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Saudi Arabia issued an ultimatum to international companies that they will no longer be eligible for government contracts starting in 2024 unless they have a regional headquarters (HQs) in the kingdom. That strategy is paying off.
In a recent interview with Bloomberg, the Minister of Investment, Khalid Al-Falih, said that Saudi Arabia has exceeded its target for attracting regional HQs, with over 180 companies now established in the kingdom. This impressive achievement surpasses the initial goal of securing 160 HQs by the end of 2023.
Major companies like Pepsico, PwC Middle East, and GE Healthcare have opened regional HQs in Saudi Arabia.
In the interview, Al-Falih underscored that the regional HQs program is a “long-term journey” and emphasized the kingdom’s commitment to fostering a business-friendly environment that attracts and retains global companies.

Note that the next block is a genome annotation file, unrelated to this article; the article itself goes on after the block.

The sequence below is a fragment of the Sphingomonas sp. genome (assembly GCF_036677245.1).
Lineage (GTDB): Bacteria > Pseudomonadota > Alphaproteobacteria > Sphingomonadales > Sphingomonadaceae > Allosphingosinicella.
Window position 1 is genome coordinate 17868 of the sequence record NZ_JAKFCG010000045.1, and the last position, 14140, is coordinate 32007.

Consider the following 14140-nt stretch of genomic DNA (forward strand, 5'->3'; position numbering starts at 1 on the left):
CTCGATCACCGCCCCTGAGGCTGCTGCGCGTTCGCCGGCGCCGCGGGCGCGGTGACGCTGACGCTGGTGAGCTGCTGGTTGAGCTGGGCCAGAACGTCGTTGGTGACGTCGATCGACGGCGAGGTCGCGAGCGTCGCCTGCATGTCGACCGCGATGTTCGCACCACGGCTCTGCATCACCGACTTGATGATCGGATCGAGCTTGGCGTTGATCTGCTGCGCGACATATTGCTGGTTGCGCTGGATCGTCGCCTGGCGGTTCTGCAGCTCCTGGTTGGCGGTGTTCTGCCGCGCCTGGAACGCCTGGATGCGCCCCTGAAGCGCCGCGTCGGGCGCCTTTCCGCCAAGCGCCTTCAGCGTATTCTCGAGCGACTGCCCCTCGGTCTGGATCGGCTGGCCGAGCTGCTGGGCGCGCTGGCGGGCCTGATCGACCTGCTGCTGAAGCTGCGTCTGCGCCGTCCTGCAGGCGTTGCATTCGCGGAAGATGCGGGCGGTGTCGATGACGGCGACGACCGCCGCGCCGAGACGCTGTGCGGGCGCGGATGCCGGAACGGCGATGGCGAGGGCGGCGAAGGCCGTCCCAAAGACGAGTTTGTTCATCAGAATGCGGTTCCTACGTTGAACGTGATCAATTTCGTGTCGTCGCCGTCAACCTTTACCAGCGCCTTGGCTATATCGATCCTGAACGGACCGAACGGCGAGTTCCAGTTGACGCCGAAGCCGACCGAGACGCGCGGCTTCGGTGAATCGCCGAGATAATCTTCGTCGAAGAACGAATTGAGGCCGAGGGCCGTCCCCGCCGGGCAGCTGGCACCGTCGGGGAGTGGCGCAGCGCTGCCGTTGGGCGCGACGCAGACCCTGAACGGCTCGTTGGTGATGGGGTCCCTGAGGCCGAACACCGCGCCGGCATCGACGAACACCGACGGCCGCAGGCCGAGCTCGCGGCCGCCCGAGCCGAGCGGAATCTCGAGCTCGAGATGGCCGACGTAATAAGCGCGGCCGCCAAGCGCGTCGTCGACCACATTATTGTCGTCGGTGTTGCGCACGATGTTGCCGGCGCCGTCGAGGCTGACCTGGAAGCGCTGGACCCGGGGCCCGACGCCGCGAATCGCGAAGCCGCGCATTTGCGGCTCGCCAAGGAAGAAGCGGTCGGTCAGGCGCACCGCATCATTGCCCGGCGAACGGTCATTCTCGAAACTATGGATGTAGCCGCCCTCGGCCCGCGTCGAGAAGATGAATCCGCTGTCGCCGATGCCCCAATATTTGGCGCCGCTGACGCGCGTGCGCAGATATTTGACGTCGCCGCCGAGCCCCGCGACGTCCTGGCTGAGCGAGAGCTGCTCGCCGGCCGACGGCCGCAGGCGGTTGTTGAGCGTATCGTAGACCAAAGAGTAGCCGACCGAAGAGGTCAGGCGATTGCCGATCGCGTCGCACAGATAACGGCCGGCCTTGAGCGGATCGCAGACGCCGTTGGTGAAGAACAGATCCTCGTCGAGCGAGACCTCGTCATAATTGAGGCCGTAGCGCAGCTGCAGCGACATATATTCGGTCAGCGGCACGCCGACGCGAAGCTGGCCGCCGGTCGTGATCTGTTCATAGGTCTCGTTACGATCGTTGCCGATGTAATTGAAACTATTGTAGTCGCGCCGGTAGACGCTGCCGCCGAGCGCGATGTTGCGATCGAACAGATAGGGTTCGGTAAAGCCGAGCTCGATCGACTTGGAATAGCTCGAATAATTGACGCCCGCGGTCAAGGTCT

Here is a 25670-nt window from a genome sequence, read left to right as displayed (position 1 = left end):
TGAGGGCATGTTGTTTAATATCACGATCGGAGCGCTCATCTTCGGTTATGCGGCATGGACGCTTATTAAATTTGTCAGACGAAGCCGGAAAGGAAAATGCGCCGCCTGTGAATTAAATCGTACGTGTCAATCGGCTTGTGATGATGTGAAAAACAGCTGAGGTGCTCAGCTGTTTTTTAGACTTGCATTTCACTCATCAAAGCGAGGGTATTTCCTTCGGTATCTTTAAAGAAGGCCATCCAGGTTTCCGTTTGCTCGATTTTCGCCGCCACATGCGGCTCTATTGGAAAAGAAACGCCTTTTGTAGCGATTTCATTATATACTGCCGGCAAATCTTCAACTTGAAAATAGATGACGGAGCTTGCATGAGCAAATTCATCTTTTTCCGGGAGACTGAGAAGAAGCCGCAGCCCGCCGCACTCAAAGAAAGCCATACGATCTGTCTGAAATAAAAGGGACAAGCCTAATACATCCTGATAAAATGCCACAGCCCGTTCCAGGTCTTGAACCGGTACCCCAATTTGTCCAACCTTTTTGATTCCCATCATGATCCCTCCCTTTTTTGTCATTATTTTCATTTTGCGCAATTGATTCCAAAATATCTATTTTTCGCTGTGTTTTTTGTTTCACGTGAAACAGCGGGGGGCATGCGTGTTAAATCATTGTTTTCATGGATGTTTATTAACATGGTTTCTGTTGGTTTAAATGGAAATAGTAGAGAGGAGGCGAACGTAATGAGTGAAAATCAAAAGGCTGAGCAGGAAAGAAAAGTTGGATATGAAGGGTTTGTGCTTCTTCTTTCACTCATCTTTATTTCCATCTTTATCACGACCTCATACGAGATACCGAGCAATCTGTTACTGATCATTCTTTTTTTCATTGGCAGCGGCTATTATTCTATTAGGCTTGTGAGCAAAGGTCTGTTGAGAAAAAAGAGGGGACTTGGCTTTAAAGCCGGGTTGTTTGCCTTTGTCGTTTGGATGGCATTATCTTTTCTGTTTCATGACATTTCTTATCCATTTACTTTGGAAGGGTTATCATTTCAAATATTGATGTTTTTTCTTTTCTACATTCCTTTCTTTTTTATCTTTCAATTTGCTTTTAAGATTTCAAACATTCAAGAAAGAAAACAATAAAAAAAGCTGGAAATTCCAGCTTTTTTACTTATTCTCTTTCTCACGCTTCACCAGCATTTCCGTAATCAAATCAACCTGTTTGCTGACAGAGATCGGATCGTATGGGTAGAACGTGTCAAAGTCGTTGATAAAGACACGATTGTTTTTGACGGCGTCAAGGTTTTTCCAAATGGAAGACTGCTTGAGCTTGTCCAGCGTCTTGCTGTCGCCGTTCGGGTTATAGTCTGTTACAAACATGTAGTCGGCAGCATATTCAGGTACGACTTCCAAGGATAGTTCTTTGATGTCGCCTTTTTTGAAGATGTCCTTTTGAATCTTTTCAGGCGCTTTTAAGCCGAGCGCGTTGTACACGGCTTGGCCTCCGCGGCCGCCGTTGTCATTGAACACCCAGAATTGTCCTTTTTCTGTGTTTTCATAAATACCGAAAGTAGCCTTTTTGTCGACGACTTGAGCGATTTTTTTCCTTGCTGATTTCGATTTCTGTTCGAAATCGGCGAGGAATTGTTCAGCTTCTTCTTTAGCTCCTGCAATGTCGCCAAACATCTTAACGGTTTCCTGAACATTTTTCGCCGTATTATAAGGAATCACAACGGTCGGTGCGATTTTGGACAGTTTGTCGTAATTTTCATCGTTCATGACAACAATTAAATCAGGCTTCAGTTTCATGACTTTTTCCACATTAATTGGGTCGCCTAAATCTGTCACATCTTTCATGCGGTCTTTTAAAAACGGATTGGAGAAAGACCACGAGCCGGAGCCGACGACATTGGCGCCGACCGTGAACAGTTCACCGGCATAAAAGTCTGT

“The rate is picking up to the tune of 10 companies per week that are being licensed in Saudi Arabia, and they are being provided with a good set of incentives,” the minister said.
This influx of global companies is a significant milestone for Saudi Arabia’s Vision 2030, which aims to diversify the economy and attract foreign investment. Above all, the HQ program is designed to create more jobs for Saudis.
Saudi Arabia’s FDI inflows have soared to 10th place globally, amassing a staggering $33 billion in 2021 and 2022 alone.
“It is the impact of Vision 2030. Within 2016 and 2022, our FDI has grown significantly by double digits on an annual basis,” he added.
Al-Falih describes the kingdom as a “friendly” and “stable jurisdiction” for international investors, offering a sanctuary of political and economic steadfastness.
Saudi Arabia aims to get 480 companies to open regional HQs by 2030.
In 2021, Saudi Arabia hosted less than 5% of regional company headquarters, starkly contrasting to the UAE, which currently hosts the regional HQ for 76% of companies.